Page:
No Such Nonsense

A little of this, that and... what was I talking about again? It's TV, sports, pop culture and politics - all the stuff that really matters in life.

Thursday, August 17, 2006

Death in America

Ten years ago, 6-year-old Jon-Benet Ramsey was found beaten to death in the basement of her parent's Colorado home. In no time at all, the case became a media sensation. Like Natalee Holloway and Laci Peterson after her, little Jon-Benet became a fixture in the newspapers and on TV for months after her death. Inevitably, insidiously, as Boulder police failed to make an arrest, suspicion fell on the family.

The morbid fascination with case and the cloud that hung over the family sprang from the same source - endless videotape of the tiny Jon-Benet in full beauty-queen hair and make-up, prancing down the runway at various child beauty pageants. That so many people were willing to believe that her parents would do her harm emerged at least in part from the belief that, by entering their child in these bizarre contests, the Ramseys were already doing harm to Jon-Benet. Our disdain for, and fascination with, this strange subculture, in which little girls are shellacked into strange living dolls, translated into disdain for Jon-Benet's parents. Patsy's own beauty-queen past cast her as the evil mother desperate to live vicariously through her child.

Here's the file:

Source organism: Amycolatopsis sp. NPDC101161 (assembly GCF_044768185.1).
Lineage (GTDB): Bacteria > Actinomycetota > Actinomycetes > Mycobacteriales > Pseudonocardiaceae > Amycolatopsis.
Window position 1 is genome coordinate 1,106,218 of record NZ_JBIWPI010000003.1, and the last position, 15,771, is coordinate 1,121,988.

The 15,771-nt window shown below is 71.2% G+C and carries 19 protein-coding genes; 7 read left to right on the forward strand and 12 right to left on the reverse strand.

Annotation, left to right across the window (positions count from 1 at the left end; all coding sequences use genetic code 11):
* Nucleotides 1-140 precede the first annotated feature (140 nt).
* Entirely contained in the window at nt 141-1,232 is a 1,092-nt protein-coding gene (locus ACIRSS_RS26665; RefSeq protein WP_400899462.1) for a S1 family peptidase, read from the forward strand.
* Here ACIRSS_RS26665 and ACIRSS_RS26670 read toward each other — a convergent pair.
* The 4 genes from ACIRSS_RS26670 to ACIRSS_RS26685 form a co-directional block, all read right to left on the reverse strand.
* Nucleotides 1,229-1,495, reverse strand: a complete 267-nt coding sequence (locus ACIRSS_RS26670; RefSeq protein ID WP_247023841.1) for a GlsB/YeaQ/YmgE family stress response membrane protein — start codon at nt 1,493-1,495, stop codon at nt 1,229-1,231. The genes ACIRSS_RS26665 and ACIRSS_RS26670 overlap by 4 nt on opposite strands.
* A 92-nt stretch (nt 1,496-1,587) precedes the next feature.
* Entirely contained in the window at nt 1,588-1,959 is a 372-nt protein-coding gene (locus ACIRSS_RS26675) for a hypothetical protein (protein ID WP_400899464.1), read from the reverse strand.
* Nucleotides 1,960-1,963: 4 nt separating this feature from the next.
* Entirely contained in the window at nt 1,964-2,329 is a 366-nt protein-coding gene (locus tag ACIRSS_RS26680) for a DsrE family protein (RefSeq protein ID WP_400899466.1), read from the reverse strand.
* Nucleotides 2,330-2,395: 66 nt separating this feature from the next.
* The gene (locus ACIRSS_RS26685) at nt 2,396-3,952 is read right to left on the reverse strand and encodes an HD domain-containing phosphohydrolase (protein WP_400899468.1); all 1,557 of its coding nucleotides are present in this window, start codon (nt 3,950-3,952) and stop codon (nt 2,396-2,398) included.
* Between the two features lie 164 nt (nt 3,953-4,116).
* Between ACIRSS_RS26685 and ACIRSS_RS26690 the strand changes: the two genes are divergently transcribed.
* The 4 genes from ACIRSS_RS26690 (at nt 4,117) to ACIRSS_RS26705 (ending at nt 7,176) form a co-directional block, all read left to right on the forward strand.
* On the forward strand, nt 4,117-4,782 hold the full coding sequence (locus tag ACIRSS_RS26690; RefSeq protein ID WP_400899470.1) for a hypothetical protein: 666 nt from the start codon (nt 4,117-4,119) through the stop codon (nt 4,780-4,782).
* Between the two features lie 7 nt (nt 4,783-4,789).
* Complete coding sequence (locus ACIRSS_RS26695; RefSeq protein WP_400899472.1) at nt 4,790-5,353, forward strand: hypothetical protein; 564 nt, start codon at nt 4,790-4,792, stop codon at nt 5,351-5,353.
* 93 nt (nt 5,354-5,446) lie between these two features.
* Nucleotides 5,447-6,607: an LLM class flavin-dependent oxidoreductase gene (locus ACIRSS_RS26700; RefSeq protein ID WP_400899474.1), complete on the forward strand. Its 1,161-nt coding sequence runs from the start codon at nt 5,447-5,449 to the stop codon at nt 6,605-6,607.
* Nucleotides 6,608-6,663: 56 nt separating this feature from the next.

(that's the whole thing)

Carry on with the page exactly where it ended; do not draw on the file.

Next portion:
For a decade, the Ramsey's lived under the shadow a double tragedy - the loss of beloved daughter and the crushing suspicion of the rest of the world. Her parents watched as news outlets even accused their son of killing his own sister. Amid accusations of police bungling, they waited for an arrest that it seemed would never come. Indeed, for Patsy, who died earlier this year, it never came. Thankfully, now it has. The mystery comes to an end, and the Ramseys emerge cleared of suspicion. Somehow, after 10 years, it cannot possibly be enough.


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